Photo taken on Dec. 27, 2016 shows the white paper, titled "China's Space Activities in 2016," issued by the State Council Information Office in Beijing, capital of China. China on Tuesday issued the white paper on its space activities in 2016 and major tasks for the next five years.
China announced ambitious plans to soft land a probe on the far side of the moon by the end of 2017 and launch its first Mars probe by 2020, according to a white paper on space activities released on Tuesday.
It will be the first probe of its kind in the world to reach the far side of the moon once the program is executed.
The white paper reviews China's aviation achievements since 2011, and outlines plans for the next five years. The country aims to become a major space power by 2030, and launch approximately 100 satellites in the next 10 years.
At present, only the U.S. and Russia can be called great space powers, while China, Japan, India and Europe fall in the "second category," with China holding a leading position in this group, said Song Zhongping, a military expert who served in the Second Artillery Corps (now PLA Rocket Force).
China has mastered manned space flight technology and has established its first space lab, Tiangong-2, but still lags behind the U.S. and Russia in terms of deep-space exploration (such as Mars and Venus) and super-heavy spacecraft-launcher, or heavy-lift launch vehicle, Song said.
Human exploration of the moon has gone through different stages. The U.S. and the former Soviet Union led the first stage of exploration during which the U.S. sent astronauts to the moon. China, Japan, Europe and India joined in the second stage later, and China is expected to lead lunar research with the planned landing, Wu Yanhua, deputy chief of China's National Space Administration, told a press conference on Tuesday.
Lunar exploration will prepare China in developing other space programs. "The journey to Mars also relies on technological know-how from lunar exploration. Should we build a transit point on the moon? It is possible," Wu said.
According to the white paper, China has planned to "fulfill the three strategic steps of 'orbiting, landing and returning' for the lunar exploration project." It has realized the first two steps, and the planned launch of the Chang'e-5 lunar probe by the end of 2017, which will soft land, sample and return to Earth, will realize the last step.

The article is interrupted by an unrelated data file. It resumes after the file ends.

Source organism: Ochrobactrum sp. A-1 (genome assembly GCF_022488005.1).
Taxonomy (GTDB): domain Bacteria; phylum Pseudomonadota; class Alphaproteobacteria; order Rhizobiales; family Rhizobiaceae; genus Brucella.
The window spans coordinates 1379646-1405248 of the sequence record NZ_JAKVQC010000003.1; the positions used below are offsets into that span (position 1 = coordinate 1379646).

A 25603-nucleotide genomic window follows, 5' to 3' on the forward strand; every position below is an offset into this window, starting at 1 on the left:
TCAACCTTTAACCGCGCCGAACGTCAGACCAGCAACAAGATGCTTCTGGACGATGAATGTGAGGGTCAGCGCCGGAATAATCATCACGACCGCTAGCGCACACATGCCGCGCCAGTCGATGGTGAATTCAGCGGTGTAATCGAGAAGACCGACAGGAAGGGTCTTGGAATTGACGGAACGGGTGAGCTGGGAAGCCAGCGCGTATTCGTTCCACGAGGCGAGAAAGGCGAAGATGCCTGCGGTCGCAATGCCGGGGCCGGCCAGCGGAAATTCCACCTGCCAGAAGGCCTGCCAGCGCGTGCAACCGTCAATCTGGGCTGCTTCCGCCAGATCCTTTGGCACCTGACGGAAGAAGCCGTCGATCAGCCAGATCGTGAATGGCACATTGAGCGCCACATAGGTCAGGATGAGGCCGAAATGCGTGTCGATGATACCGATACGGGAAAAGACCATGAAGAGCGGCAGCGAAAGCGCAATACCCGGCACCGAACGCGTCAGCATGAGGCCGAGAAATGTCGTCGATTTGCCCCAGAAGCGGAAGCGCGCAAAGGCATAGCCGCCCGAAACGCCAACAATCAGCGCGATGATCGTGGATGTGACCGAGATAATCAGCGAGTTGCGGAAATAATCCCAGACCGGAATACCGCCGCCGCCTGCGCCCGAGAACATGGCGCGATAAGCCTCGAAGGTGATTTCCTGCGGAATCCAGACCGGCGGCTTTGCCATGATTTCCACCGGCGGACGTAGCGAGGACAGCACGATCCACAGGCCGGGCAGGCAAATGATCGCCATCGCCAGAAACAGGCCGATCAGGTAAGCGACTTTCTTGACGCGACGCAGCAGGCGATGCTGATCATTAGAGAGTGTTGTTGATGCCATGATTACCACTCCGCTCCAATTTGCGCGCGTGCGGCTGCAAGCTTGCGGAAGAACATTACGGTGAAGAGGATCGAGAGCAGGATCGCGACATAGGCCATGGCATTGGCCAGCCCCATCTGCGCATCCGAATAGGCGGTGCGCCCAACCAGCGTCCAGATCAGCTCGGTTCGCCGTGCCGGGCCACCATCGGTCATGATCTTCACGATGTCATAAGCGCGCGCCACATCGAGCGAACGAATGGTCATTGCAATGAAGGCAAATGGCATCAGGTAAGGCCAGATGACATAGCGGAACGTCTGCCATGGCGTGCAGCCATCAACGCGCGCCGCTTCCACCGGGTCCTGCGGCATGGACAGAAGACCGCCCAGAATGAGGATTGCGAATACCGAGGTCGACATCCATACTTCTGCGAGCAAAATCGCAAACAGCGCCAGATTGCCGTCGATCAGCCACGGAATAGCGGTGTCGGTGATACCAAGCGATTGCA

After Chang'e-5, China will launch the Chang'e-4 lunar probe around 2018 to achieve mankind's first soft landing on the far side of the moon and conduct in situ and roving detection and relay communications at Earth-moon L2 point.
According to the white paper, China will also activate a heavy-lift launch vehicle project in the next five years, which is the symbol of a great space power and a fundamental element of deep space exploration.
By 2020, China will launch its first Mars probe to carry out orbiting and roving exploration, and the Beidou network, a self-developed satellite navigation system, will have as many as 35 satellites, according to the Xinhua News Agency.
Currently, Beidou can cover the Asia-Pacific region, but it will eventually compete with the U.S.' GPS and provide comprehensive navigation services around the world, Song said.
The white paper says that in the next five years, China will provide space and aviation-related services to countries involved in the One Belt and One Road Initiative, such as satellite communications, navigation and weather forecasting analysis.
China will use outer space for peaceful purposes, national security and scientific research, according to the white paper.
The Chinese government advocates that all countries should have equal right to peacefully explore, develop and utilize space and celestial bodies.
Space activities should benefit economic development and social progress, guaranteeing peace, security, and the survival and development of the human race, reads the white paper.
Full text of the white paper